Cardinal George Pell, Archbishop of Sydney since 2001, has been summoned to the Vatican by Pope Francis to be the new Prefect for the Economy for the Holy See and the Vatican, a senior role within the Catholic Church. This would put him in charge of “financial and administrative matters” and is the first time an Australian has held such a high-ranking office within the Vatican.
Pell has been an outspoken voice in Australia for many years, writing often for The Sydney Morning Herald and other publications on a variety of topics such as education and politics, while also taking part in interfaith dialogues. He is also known to be outspoken against the LGBTQ community, with particular controversy around this in 2002 after he refused gay parishioners communion.
“Homosexual acts are contrary to the natural law, they close the sexual act to the gift of life,” Pell said at the time.
In 2012, the Royal Commission for Institutional Responses to Child Sexual Abuse was established by the Australian government. Though Pell supported it, he said that the confessional seal was “inviolable”.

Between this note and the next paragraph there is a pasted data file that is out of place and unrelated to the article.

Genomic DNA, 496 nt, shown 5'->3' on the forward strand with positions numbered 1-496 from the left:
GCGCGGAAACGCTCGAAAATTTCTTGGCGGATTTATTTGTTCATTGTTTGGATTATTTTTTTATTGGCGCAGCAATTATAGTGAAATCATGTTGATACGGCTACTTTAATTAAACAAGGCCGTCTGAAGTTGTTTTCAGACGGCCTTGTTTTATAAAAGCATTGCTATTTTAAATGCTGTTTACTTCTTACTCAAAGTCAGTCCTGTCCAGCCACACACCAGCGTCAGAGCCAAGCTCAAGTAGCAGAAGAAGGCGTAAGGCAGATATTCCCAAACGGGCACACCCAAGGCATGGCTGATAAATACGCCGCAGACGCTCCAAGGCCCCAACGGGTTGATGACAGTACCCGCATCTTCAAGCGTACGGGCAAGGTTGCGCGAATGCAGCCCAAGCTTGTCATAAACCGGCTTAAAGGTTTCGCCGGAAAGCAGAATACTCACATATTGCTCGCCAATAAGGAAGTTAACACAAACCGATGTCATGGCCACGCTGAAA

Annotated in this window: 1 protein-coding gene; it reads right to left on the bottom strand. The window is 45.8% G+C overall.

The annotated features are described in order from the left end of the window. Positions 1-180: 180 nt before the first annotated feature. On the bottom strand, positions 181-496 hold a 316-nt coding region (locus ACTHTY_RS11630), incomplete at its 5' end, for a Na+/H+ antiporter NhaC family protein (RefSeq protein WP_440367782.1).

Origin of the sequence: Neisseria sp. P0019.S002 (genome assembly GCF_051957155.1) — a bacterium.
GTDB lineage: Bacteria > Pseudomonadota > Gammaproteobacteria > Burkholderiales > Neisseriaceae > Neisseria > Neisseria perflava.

“If the priest knows beforehand about such a situation, the priest should refuse to hear the confession,” was Pell’s argument.
“That would be my advice, and I would never hear the confession of a priest who is suspected of such a thing.”
In 2013, Pell confessed that false documents had been created to cover up child sexual abuse by priests. He expressed that he was “absolutely sorry” and went on to say that the Church had dealt with the issue “imperfectly”.
He also sided with previous pope, Pope Benedict XVI, about the HIV/AIDS crisis in Africa.
“The idea that you can solve a great spiritual and health crisis like AIDS with a few mechanical contraptions like condoms is ridiculous,” he argued.
“Condoms are encouraging promiscuity. They are encouraging irresponsibility.”
Recently, he has been spending an increasing amount of time in Rome and even clarified some of the Pope’s remarks on the Church’s stance on social issues, such as abortion.
Maybe it will be good for him to be out of Australian public life for awhile as his comments seem seldom to echo public opinion.